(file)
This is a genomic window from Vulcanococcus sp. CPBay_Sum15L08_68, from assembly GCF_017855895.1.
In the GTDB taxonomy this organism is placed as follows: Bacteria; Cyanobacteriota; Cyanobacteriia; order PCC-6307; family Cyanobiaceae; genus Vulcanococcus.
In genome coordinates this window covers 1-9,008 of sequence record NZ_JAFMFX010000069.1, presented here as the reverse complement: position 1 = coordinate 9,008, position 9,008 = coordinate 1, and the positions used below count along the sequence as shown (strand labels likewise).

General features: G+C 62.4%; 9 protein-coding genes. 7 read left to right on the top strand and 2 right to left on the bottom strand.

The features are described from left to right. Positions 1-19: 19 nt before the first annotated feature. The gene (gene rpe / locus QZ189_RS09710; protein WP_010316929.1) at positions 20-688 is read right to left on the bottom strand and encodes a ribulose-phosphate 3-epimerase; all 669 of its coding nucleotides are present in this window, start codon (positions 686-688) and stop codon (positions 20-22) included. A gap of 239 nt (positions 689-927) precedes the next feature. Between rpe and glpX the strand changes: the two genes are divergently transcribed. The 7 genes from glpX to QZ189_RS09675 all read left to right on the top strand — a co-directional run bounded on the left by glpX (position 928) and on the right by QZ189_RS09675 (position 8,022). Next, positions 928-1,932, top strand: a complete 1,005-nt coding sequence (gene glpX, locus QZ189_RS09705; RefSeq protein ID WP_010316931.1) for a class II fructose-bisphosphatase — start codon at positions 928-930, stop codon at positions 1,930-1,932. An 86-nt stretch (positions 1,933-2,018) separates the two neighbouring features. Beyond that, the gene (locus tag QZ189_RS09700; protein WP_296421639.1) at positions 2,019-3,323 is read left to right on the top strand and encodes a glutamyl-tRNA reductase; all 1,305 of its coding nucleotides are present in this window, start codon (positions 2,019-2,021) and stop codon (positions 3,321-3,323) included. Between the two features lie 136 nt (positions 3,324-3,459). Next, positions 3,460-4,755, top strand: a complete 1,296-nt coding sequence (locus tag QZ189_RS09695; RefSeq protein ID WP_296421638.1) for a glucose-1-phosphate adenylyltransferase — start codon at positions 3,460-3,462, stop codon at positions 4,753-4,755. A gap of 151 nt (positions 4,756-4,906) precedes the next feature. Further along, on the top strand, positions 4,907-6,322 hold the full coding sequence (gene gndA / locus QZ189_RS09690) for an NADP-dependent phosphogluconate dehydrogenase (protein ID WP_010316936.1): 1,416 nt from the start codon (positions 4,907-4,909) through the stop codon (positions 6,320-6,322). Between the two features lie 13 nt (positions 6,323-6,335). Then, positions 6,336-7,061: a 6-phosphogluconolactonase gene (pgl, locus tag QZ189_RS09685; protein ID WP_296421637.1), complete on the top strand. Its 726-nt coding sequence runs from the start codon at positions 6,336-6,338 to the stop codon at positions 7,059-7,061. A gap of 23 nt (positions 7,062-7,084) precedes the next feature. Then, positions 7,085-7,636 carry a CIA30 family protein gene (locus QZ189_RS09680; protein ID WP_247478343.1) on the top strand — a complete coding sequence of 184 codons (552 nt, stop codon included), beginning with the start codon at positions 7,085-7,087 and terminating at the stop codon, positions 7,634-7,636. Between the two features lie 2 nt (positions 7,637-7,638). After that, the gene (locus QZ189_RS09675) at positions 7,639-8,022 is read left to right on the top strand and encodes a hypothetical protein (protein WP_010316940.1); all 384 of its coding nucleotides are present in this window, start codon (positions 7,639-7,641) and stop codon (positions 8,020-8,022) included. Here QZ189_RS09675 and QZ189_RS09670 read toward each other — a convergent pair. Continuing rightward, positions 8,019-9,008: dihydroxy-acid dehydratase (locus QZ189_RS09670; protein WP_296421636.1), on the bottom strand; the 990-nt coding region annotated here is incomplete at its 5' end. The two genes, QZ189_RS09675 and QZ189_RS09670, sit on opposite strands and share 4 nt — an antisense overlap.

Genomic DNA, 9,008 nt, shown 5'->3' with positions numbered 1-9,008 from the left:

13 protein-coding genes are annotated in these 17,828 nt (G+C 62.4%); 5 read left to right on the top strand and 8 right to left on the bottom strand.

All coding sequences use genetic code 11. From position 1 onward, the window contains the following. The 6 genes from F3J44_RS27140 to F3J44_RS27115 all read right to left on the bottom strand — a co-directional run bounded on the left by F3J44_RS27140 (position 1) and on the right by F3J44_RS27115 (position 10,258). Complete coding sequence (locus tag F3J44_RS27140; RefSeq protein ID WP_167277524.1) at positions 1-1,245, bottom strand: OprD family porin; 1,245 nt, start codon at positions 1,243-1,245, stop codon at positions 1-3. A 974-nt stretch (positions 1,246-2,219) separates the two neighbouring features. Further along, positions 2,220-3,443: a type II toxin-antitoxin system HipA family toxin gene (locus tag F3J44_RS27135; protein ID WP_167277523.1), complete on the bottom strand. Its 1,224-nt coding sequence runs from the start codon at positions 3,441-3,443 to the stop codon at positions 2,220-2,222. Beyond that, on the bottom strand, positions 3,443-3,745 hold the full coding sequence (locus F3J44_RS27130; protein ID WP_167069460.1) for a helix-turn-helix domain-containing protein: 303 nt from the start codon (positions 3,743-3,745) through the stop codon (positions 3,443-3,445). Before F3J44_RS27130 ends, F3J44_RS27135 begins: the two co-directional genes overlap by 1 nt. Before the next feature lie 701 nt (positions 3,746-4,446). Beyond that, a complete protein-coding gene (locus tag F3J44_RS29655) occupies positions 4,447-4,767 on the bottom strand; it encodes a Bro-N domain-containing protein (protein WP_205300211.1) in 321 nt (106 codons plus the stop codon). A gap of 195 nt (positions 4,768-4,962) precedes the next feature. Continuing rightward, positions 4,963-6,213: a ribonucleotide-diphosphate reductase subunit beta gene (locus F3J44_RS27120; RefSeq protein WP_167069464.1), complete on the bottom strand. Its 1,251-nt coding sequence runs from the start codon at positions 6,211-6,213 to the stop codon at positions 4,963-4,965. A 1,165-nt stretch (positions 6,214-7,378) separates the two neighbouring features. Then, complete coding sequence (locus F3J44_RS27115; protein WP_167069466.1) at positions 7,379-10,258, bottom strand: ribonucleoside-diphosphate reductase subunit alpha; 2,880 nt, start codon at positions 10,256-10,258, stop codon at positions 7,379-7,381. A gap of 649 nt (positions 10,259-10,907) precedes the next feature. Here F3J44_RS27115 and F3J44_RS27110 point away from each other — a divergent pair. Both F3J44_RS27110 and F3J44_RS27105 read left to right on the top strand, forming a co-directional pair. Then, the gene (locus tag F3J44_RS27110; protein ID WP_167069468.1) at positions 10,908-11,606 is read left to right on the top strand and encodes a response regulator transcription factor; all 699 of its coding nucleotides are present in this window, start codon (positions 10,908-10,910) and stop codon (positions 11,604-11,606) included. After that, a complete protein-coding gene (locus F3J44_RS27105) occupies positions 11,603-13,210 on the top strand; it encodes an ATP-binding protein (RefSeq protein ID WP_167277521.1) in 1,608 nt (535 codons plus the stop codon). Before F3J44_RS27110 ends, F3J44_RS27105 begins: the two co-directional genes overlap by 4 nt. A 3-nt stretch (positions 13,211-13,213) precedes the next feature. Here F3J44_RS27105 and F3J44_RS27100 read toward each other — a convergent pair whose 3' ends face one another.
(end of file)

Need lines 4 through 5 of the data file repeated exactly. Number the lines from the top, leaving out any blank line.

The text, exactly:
General features: G+C 62.4%; 9 protein-coding genes. 7 read left to right on the top strand and 2 right to left on the bottom strand.

The features are described from left to right. Positions 1-19: 19 nt before the first annotated feature. The gene (gene rpe / locus QZ189_RS09710; protein WP_010316929.1) at positions 20-688 is read right to left on the bottom strand and encodes a ribulose-phosphate 3-epimerase; all 669 of its coding nucleotides are present in this window, start codon (positions 686-688) and stop codon (positions 20-22) included. A gap of 239 nt (positions 689-927) precedes the next feature. Between rpe and glpX the strand changes: the two genes are divergently transcribed. The 7 genes from glpX to QZ189_RS09675 all read left to right on the top strand — a co-directional run bounded on the left by glpX (position 928) and on the right by QZ189_RS09675 (position 8,022). Next, positions 928-1,932, top strand: a complete 1,005-nt coding sequence (gene glpX, locus QZ189_RS09705; RefSeq protein ID WP_010316931.1) for a class II fructose-bisphosphatase — start codon at positions 928-930, stop codon at positions 1,930-1,932. An 86-nt stretch (positions 1,933-2,018) separates the two neighbouring features. Beyond that, the gene (locus tag QZ189_RS09700; protein WP_296421639.1) at positions 2,019-3,323 is read left to right on the top strand and encodes a glutamyl-tRNA reductase; all 1,305 of its coding nucleotides are present in this window, start codon (positions 2,019-2,021) and stop codon (positions 3,321-3,323) included. Between the two features lie 136 nt (positions 3,324-3,459). Next, positions 3,460-4,755, top strand: a complete 1,296-nt coding sequence (locus tag QZ189_RS09695; RefSeq protein ID WP_296421638.1) for a glucose-1-phosphate adenylyltransferase — start codon at positions 3,460-3,462, stop codon at positions 4,753-4,755. A gap of 151 nt (positions 4,756-4,906) precedes the next feature. Further along, on the top strand, positions 4,907-6,322 hold the full coding sequence (gene gndA / locus QZ189_RS09690) for an NADP-dependent phosphogluconate dehydrogenase (protein ID WP_010316936.1): 1,416 nt from the start codon (positions 4,907-4,909) through the stop codon (positions 6,320-6,322). Between the two features lie 13 nt (positions 6,323-6,335). Then, positions 6,336-7,061: a 6-phosphogluconolactonase gene (pgl, locus tag QZ189_RS09685; protein ID WP_296421637.1), complete on the top strand. Its 726-nt coding sequence runs from the start codon at positions 6,336-6,338 to the stop codon at positions 7,059-7,061. A gap of 23 nt (positions 7,062-7,084) precedes the next feature. Then, positions 7,085-7,636 carry a CIA30 family protein gene (locus QZ189_RS09680; protein ID WP_247478343.1) on the top strand — a complete coding sequence of 184 codons (552 nt, stop codon included), beginning with the start codon at positions 7,085-7,087 and terminating at the stop codon, positions 7,634-7,636. Between the two features lie 2 nt (positions 7,637-7,638). After that, the gene (locus QZ189_RS09675) at positions 7,639-8,022 is read left to right on the top strand and encodes a hypothetical protein (protein WP_010316940.1); all 384 of its coding nucleotides are present in this window, start codon (positions 7,639-7,641) and stop codon (positions 8,020-8,022) included. Here QZ189_RS09675 and QZ189_RS09670 read toward each other — a convergent pair. Continuing rightward, positions 8,019-9,008: dihydroxy-acid dehydratase (locus QZ189_RS09670; protein WP_296421636.1), on the bottom strand; the 990-nt coding region annotated here is incomplete at its 5' end. The two genes, QZ189_RS09675 and QZ189_RS09670, sit on opposite strands and share 4 nt — an antisense overlap.